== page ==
- Certified Associate in Project Management (CAPM)
- Professional Scrum Master (PSM I)
- Project Management Professional (PMP)
- Certified ScrumMaster (CSM)
Until now, you have learned the skills, training, acumen, and educational qualifications needed to succeed as a project manager. However, you need to sign up for an appropriate online course from the following list to organize your project management learnings and pass certifications:
Project Management for Beginners-Udemy
Google Project Management-Coursera
Project Management Principles and Practices Specialization-Coursera
Project Management Specialization-Coursera
Become a Project Manager Learning Path-LinkedIn
Introduction to Project Management-edX
IT Project Management Professional Certificate-edX
Product Manager Vs Project Manager: Which Is Better?
Among MBA and college graduates, the product manager role is the most sought-after career. According to a Dec 13, 2021 report from Glassdoor, the average annual salary of a product manager could be up to $127,496 including base pay and additional pay.
However, an entry-level product manager can earn as low as $76K/year. Now, depending on experience and certifications, the salary could be as high as $216K/year.
You can start as an associate product manager. Then work diligently through your career path to acquire extraordinary skills and instincts that could make you the Chief Product Officer or CPO of a company. Then, instead of managing one product or service, you need to oversee all the product/service development projects in the organization.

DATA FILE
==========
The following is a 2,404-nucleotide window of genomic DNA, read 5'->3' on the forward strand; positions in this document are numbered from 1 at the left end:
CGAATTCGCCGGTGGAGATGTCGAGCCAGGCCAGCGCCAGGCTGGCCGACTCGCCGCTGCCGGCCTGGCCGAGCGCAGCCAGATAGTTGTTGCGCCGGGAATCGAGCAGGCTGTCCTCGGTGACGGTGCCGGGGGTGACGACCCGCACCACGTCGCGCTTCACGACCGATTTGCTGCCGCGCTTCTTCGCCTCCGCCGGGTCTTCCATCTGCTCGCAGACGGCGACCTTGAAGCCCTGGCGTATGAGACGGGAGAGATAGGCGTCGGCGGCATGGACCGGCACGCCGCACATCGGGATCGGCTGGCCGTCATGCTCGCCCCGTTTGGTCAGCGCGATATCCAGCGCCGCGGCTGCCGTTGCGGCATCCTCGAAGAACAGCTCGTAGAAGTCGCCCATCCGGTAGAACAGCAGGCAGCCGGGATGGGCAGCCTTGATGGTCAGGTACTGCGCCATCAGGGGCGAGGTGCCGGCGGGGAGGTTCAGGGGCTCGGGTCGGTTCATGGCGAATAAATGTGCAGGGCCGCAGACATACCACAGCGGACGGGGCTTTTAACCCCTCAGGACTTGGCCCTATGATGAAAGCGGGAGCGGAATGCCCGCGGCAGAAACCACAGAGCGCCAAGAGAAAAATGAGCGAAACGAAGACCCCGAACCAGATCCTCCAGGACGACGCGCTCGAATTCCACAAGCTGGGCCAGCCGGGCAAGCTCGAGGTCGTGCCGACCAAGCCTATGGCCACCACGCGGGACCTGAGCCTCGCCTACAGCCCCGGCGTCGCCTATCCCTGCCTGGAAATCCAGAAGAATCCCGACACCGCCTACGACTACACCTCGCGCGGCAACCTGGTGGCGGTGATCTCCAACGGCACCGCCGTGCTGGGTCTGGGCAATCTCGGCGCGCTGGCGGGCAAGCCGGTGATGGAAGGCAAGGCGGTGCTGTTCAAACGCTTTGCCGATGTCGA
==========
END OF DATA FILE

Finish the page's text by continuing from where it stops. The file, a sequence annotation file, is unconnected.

On the flip side, you can earn an average wage of $84,970 annually as a project manager. The entry-level salary range is $53K/year and could go up to $137K/year. This salary data is according to the same Glassdoor report published on Dec 13, 2021.
However, you can get a much better salary if you could secure a job with enterprises like Meta (up to $200,903/yr), Brocade (up to $199,935/yr), Tencent (up to $195,229/yr), Google (up to $193,048/yr), NVIDIA (up to $188,369/y), and Logitech (up to $185,453/yr).
The project manager’s role is all about completing projects successfully and climbing the ladder of designations. You can start as a trainee project manager and become Chief Operating Officer or VP of Operations.
From the monetary aspect, it looks product manager’s career is better in terms of compensation, perks, and benefits. However, at the top level, a project manager can control the entire business operation while a product manager simply oversees products/services.
Skilled, self-driven, and responsible product, as well as project managers, are the two must-have talents that every business requires. You have distinctive roles as a project and product manager.
Every product manager vs project manager discussion ends with a conclusion that both are necessary to deliver business operations regularly, innovate new products/services, and grow into the future.
Depending on your education, skills, job experiences, and career goals, choose one that suits you the best and aim to become an ace in the industry.
You may also be interested in this discussion of project manager vs resource manager that clearly identifies the differences between these two careers.